Wasmund’s Whisky: A Local Twist on an Old Standby

I have to admit up front that I am not a big spirits guy. My tastes in alcohol are heavily weighted toward wine and beer. That said, I have been trying to open my palate to some new experiences. A recent tasting at a wonderful little wine & spirit shop in D.C., Pearson’s, provided me with an opportunity to do just that. Not only did I get to sip some whisky, I got to meet a local distiller who does things just a bit differently than everyone else.

Rick Wasmund is the Master Distiller at The Copper Fox Distillery, a Blue Ridge distillery in Sperryville, Virginia. He is a friendly guy who knows his craft, and he is more than willing to share his thoughts and experiences with you as you taste his Wasmund’s Single Malt Whisky. Rick tells the story of Wasmund’s better than I can (as does the Washington Post), so I won’t go into the history. What I will tell you is what makes his whisky worth a try, and possibly worth a Christmas gift to your favorite alcoholic.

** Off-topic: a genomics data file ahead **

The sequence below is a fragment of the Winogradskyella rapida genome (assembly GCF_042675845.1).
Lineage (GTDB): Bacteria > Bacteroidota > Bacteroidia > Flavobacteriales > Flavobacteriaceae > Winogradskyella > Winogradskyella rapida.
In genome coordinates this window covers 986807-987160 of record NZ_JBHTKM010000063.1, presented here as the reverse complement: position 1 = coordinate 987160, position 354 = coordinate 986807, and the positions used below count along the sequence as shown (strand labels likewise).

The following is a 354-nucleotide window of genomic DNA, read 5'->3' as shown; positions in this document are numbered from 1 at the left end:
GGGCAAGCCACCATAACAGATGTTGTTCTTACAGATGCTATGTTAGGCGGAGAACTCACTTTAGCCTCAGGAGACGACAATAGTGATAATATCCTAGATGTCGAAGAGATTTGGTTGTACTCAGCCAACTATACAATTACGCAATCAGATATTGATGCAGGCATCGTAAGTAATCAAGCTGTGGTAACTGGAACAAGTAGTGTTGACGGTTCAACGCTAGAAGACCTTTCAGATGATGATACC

Wasmund’s in the Still
Just Another Day at the Office

When one thinks of single malt whisky, one thinks of Scotland, where the finest whisky in the world is made. The Scots, and just about everyone else on the planet, make single malt whisky by using peat in the kiln. The smoke from the peat filters up through the malted barley and imparts its flavor. The barley is then fermented and the alcohol aged in oak barrels for several years.

Rick Wasmund decided that he could create a unique product by doing things differently. He still uses barley (Thoroughbred barley from a private Virginia grower), but instead of employing peat in the kiln, Copper Fox burns cherry, apple, and oak woods. So far as Rick knows, Copper Fox is the only distillery in the world that does this. After being distilled in a relatively small pot still, Wasmund’s is barrel-aged in a patent-pending process that employs cherry, apple, and oak wood chips and results in a naturally accelerated maturation of the whisky.

Draining After Aging

The final product? Well, it is smooth with full, rich flavors while not being too harsh on the palate. It is different from the whisky you would normally sample, as the woods employed impart different flavors than your standard peat and oak barrels. While I may not be a whisky expert, I know what I like, and I liked this. If my word is not good enough for you, all I can tell you is that 20-30 people attended the Wasmund’s tasting at Pearson’s . . . they all left with smiles on their faces and bottles in their hands.

Distillery Dog
One Happy Distillery Dog

$35.00 per bottle.


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Published in: on November 30, 2007 at 12:14 pm  Comments (17)  
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